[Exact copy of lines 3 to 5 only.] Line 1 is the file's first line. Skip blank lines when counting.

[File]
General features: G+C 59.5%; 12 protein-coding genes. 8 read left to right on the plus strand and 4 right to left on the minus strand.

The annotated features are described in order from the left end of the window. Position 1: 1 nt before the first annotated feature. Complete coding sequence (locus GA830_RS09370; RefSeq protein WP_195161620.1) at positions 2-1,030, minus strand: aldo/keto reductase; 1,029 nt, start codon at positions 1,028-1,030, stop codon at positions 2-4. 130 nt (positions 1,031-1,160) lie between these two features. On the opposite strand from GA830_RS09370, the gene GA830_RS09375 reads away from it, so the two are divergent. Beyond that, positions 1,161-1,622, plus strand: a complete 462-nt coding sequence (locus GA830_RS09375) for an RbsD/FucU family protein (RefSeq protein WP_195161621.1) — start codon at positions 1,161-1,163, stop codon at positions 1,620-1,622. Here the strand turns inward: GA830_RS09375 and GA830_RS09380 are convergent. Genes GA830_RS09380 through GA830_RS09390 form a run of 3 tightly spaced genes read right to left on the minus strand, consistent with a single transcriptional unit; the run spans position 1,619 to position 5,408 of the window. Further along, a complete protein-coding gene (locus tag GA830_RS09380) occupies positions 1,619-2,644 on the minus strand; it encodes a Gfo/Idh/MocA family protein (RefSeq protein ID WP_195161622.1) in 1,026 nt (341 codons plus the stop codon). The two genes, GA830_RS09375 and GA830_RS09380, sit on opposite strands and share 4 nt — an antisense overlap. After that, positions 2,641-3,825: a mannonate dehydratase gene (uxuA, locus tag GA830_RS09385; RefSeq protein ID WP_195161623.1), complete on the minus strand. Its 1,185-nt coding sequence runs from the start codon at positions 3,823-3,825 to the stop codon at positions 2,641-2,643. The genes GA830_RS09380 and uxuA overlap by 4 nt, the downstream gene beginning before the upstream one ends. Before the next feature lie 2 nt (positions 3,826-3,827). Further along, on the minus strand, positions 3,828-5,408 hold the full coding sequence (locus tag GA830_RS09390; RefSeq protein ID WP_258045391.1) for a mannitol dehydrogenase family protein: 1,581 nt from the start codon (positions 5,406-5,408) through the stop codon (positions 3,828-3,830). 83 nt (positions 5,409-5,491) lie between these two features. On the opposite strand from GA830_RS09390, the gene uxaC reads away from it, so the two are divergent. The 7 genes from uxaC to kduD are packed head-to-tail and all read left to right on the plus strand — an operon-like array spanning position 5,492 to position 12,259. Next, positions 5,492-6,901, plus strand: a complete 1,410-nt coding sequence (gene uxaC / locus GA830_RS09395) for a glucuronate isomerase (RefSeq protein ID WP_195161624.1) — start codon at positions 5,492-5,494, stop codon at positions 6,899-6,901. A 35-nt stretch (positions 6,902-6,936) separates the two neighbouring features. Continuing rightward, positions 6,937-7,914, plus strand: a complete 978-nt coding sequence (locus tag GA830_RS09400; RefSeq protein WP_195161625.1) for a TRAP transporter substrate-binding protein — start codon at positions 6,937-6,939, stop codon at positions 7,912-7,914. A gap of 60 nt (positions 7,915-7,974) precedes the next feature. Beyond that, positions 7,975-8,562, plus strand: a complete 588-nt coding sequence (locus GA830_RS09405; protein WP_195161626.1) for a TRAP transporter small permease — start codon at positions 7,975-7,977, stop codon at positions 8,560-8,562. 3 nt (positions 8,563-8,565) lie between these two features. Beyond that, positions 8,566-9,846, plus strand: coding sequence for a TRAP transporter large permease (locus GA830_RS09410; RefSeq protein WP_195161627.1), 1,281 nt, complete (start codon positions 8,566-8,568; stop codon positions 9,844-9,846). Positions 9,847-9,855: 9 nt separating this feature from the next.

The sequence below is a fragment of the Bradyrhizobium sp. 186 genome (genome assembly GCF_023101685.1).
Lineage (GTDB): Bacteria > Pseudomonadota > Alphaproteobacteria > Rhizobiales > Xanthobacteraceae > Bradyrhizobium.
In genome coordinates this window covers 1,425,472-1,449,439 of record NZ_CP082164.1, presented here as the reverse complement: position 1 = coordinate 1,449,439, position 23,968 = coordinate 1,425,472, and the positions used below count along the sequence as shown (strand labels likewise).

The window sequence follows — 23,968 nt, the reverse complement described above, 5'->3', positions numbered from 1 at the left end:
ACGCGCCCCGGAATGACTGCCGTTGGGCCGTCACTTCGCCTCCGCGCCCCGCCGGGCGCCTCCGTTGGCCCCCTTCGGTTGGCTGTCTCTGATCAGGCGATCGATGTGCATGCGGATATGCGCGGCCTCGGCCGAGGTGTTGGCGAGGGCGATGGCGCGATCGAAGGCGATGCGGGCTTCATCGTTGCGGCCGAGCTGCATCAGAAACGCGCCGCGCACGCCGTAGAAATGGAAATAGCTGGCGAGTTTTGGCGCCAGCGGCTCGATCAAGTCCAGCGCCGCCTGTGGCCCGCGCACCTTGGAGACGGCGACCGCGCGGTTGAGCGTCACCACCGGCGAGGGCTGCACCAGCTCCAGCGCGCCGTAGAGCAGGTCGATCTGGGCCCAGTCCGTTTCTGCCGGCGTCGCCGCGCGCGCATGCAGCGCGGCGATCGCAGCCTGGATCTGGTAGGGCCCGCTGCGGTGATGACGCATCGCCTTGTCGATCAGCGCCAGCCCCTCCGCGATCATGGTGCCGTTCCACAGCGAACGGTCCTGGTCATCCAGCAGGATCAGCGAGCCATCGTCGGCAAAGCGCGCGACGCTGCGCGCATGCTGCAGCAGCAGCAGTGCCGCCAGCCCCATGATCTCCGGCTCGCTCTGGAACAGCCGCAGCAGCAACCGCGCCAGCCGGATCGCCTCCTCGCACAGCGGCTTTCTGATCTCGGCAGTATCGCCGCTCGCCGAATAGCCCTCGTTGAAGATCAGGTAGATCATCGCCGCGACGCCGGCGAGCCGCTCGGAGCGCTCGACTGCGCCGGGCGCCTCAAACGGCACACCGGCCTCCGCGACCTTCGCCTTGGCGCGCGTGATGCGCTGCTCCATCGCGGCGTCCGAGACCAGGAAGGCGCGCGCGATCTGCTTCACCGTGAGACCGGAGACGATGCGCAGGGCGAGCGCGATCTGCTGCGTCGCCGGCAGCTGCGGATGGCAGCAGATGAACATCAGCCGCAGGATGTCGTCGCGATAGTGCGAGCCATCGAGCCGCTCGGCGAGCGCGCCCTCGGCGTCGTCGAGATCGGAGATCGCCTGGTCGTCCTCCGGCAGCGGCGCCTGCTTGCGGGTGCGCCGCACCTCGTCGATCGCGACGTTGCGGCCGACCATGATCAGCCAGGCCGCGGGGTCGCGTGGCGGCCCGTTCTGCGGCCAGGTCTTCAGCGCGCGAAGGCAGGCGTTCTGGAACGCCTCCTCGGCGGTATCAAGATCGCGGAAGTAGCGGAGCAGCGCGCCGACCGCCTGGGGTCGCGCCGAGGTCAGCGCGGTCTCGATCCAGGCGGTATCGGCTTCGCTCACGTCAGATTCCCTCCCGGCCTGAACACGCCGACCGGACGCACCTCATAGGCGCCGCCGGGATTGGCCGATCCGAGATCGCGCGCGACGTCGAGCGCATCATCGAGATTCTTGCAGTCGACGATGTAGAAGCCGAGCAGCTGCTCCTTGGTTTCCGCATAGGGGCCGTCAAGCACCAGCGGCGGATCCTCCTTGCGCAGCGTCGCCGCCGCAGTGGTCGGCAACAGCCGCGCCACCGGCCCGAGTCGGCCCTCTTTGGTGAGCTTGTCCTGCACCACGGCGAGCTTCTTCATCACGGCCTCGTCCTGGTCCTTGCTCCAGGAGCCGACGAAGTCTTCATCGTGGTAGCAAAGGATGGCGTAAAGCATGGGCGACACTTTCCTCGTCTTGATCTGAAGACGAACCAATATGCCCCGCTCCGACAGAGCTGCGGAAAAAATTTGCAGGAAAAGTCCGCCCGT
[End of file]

The sequence below is a fragment of the Bradyrhizobium sp. 186 genome (genome assembly GCF_023101685.1).
Lineage (GTDB): Bacteria > Pseudomonadota > Alphaproteobacteria > Rhizobiales > Xanthobacteraceae > Bradyrhizobium.
In genome coordinates this window covers 1,425,472-1,449,439 of record NZ_CP082164.1, presented here as the reverse complement: position 1 = coordinate 1,449,439, position 23,968 = coordinate 1,425,472, and the positions used below count along the sequence as shown (strand labels likewise).